There are of course people and organisations who don’t fully agree with this individualistic view – and systems like the Creative Commons have arisen to offer alternatives to individual ownership and the control of creations, arguing that pooling and sharing them with people who wish to build upon, transform and/or adapt them with freedom serves a greater good. I personally agree with this, in the sense that I think all creators should be able to decide how they want their work to exist in the world and if someone decides to contribute their work to a larger creative pool, the decision is theirs to make. The fact that correct attribution remains an important aspect of Creative Commons – alongside the presence of a clear distinction between commercial and non-commercial use – shows that, even if their system offers expanded access to creative works at no cost, it doesn’t do so against creators’ wishes and it still fundamentally recognises and respects their identity.

A contradiction arises though, when a person or organisation refuses to pay for the use of creative works, yet still expects to harness those works’ intrinsic value in order to generate revenue for themselves.

Openness is how the internet was created and openness has fuelled its growth. But now we find ourselves at a point where that growth has allowed a very small number of private technology companies to dominate and monopolise the once open online environment, and use their dominance to close the doors behind them.

Today, Google performs the vast majority of online searches. YouTube has more than a billion active users each month. Facebook has more than 2 billion users. Copyright law hasn’t prevented any of these companies from achieving this dominance – in fact, governments around the world created exceptions to copyright law in order to facilitate more open conditions in which they could (and did) flourish to the extent where Google has now accumulated such global influence that they have the power to lobby our government – as they are currently doing – for even more leniency in our copyright legislation, in order to have even greater access to our creative works, lest their innovation be stifled.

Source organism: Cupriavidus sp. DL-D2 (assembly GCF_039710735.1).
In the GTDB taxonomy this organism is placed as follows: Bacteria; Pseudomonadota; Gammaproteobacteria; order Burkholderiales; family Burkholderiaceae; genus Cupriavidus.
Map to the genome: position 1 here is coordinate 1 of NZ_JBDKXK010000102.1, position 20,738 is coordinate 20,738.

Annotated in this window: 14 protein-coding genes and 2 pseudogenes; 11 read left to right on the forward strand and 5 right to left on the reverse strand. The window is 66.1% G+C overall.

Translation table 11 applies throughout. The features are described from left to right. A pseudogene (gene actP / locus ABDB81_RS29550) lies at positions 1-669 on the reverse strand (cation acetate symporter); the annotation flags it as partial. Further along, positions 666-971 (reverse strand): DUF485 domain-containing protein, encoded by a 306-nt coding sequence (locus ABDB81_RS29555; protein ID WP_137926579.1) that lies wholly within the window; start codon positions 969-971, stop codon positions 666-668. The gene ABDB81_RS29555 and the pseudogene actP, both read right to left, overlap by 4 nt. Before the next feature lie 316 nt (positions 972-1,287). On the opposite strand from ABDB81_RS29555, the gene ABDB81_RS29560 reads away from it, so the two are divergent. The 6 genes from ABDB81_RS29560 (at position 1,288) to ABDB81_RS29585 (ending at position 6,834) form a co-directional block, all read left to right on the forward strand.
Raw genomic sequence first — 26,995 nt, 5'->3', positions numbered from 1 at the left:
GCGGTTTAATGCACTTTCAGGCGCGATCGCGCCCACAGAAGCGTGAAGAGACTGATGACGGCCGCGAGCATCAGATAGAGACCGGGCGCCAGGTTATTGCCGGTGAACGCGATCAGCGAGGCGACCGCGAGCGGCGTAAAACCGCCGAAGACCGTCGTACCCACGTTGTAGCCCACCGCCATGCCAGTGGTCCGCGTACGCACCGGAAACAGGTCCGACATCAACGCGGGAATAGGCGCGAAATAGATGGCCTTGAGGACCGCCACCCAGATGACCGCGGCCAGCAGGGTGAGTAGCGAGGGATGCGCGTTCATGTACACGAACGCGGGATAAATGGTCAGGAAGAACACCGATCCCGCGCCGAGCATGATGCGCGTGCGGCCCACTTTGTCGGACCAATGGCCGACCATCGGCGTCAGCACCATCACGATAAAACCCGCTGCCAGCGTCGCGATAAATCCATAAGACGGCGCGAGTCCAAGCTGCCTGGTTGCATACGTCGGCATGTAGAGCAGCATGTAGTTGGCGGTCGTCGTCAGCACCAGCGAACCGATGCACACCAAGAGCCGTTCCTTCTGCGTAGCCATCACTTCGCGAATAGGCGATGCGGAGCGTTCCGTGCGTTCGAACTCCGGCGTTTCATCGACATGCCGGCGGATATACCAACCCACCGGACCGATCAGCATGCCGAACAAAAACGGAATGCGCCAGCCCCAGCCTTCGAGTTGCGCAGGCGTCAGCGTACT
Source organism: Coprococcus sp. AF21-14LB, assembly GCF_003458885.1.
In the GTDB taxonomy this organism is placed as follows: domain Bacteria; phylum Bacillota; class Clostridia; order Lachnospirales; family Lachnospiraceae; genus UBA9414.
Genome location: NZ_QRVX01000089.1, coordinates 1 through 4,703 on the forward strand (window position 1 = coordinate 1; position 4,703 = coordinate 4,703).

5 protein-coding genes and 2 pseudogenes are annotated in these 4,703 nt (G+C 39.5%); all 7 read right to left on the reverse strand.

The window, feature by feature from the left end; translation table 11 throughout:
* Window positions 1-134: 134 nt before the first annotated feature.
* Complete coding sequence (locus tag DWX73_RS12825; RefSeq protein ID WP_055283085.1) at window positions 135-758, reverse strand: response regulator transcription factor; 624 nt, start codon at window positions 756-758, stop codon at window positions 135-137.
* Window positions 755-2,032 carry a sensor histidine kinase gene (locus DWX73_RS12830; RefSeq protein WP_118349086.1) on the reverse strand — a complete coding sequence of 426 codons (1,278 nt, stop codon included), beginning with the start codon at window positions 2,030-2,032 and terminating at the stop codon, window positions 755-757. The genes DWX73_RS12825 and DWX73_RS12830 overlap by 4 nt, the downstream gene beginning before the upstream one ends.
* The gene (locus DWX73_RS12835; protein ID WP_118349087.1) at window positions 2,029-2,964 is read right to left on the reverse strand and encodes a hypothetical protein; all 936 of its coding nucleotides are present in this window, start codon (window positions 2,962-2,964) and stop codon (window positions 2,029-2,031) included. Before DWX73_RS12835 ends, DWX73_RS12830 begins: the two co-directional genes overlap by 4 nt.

Why? Because content fuels their business.

My artist’s perspective on this is that I didn’t study music for 20 years of my life to become a content creator for a massive tech monopoly who values my work enough to take it and generate revenue from it, but not enough to pay me fairly for it.

I’m a composer. I create music. And I studied music because I wanted to somehow articulate existence as I experience it, and also because it was a sphere of endeavour in which I showed some potential. I’ve always felt like a person who’s overflowing, sometimes messily, and music is my release valve… my way of overflowing with dignity.

My ambition has never been to feed content into ‘decision assistant’ algorithms that determine what end-users are exposed to, in order to generate billions of dollars of advertising revenue for the dominant force in a monopolised marketplace. It’s been to compose good and meaningful music, and earn a living from doing it.

Which is what strong copyright legislation exists to help me do.

Digital marketers would perhaps refer to the kind of musical work I hope to create as ‘evergreen’ content. The kind of content that stays relevant and meaningful to the user, the kind of content to which users will continue to return and repeatedly consume, content with a long tail that provides an ongoing marketing opportunity.

No artist thinks about their work like this. No composer or songwriter sets out to write evergreen content with a long tail. And music and other art forms have, in my opinion, been utterly dehumanised and commoditised by the word ‘content’. Just as the audience for music and other art forms been dehumanised and commoditised by the word ‘user’. Music is a uniquely powerful reflection of human nature that philosophers across time and space have tried and failed to adequately define, such is its intrinsically mysterious yet profound importance to our existence.